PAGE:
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From Middle English *foxlich (compare Middle English foxliche (adverb)) equivalent to fox +‎ -ly.


foxly (comparative more foxly, superlative most foxly)

  1. (archaic) Like, resembling, or characteristic of a fox; vulpine.
    • 1917, Henry Handel Richardson, Australia Felix:
      His foxly object was attained. The attention of the hunters was diverted.
    • 1968, Hugh Latimer, Allan Griffith Chester, Selected Sermons of Hugh Latimer:
      But the children of this world have worldly policy, foxly craft, lionlike cruelty, power to do hurt more than either aspis or basiliscus, engendering and doing all things fraudulently, []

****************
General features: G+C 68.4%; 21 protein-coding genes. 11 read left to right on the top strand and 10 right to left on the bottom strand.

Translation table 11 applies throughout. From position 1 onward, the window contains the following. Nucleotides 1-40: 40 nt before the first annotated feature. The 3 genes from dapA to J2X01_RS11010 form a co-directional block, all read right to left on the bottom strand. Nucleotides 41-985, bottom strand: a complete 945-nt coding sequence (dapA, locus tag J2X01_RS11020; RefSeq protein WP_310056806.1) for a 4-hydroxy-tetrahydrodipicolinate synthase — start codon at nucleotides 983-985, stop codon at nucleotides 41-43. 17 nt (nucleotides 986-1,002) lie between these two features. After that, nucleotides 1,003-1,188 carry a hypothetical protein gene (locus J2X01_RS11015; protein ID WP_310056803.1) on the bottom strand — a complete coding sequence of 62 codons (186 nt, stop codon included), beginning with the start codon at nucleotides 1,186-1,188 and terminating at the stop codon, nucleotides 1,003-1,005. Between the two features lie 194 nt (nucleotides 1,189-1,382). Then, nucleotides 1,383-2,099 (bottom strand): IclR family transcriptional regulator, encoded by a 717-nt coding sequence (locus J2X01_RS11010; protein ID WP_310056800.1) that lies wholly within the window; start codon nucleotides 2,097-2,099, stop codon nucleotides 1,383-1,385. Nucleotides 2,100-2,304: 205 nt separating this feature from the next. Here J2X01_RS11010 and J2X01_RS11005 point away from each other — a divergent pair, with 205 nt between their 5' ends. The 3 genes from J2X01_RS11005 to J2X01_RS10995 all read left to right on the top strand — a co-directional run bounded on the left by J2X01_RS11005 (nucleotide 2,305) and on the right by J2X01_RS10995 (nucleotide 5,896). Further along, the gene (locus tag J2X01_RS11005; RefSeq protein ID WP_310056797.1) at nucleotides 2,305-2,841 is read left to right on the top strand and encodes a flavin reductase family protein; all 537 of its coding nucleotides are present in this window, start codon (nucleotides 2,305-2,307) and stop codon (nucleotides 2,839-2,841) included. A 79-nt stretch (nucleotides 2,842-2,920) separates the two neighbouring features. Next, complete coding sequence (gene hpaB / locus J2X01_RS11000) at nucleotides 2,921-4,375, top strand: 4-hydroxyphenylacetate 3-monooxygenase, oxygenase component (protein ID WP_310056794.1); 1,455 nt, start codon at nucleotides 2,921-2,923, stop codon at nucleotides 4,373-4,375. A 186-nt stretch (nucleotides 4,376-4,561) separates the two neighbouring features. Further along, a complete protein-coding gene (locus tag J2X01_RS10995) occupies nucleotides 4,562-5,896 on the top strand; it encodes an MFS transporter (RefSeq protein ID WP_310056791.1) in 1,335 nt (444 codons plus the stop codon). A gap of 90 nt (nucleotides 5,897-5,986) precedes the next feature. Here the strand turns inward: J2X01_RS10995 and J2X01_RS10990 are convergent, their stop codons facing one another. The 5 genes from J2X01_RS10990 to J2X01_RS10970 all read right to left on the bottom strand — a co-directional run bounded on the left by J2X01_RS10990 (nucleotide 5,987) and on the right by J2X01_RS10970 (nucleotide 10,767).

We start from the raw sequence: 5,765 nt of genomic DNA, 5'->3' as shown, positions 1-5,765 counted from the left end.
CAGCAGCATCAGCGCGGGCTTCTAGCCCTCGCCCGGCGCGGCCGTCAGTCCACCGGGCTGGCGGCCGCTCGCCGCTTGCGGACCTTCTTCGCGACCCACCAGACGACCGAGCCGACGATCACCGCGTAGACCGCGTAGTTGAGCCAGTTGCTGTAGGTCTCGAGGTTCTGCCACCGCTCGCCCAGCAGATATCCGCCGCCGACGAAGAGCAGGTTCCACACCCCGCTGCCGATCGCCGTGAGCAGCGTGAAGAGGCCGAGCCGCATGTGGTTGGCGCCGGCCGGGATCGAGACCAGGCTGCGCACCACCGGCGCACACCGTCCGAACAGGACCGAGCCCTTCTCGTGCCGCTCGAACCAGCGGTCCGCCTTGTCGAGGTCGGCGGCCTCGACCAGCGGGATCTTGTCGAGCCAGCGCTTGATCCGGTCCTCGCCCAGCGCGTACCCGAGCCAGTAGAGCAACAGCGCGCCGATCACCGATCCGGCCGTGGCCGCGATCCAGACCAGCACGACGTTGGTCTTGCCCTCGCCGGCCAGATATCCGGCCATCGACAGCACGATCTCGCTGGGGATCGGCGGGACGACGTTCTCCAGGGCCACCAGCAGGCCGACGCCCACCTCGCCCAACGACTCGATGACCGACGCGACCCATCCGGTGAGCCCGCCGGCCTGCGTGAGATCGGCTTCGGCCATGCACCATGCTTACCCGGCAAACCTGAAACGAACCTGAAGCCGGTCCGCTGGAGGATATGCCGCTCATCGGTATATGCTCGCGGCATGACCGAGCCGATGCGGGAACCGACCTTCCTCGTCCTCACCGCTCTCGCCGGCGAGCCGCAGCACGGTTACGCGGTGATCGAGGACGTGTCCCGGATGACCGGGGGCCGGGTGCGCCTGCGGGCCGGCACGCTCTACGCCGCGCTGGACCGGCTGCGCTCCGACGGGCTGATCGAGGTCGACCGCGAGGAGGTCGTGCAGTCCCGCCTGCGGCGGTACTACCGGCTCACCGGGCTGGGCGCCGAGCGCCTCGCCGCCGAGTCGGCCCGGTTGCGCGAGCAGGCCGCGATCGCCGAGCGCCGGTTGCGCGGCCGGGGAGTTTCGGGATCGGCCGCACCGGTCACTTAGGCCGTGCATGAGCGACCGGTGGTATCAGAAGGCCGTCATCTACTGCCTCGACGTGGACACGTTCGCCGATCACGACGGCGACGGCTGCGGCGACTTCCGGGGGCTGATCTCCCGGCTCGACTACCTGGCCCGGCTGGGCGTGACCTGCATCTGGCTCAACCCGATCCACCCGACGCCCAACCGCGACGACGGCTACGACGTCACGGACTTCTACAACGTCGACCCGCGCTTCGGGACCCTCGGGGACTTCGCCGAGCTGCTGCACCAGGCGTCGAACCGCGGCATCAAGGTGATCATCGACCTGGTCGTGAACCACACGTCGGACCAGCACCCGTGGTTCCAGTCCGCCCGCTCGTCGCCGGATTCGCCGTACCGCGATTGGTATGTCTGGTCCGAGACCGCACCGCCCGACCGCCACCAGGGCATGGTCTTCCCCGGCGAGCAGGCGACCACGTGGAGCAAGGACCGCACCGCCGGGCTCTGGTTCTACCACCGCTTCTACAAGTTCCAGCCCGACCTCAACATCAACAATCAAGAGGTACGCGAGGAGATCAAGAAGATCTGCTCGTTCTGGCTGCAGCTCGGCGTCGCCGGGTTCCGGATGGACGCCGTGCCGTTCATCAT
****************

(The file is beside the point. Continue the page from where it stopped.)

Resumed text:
• 2008, Joseph R. Conlin, The American Past: A Survey of American History:
      Howe and the army settled into New York where the population was friendly, including a huge contingent of prostitutes whom both Americans and British described as a terrifying lot: “bitch foxly jades, hogs, strums.”

Part or all of this entry has been imported from the 1913 edition of Webster’s Dictionary, which is now free of copyright and hence in the public domain. The imported definitions may be significantly out of date, and any more recent senses may be completely missing.
(See the entry for foxly in
Webster’s Revised Unabridged Dictionary, G. & C. Merriam, 1913.)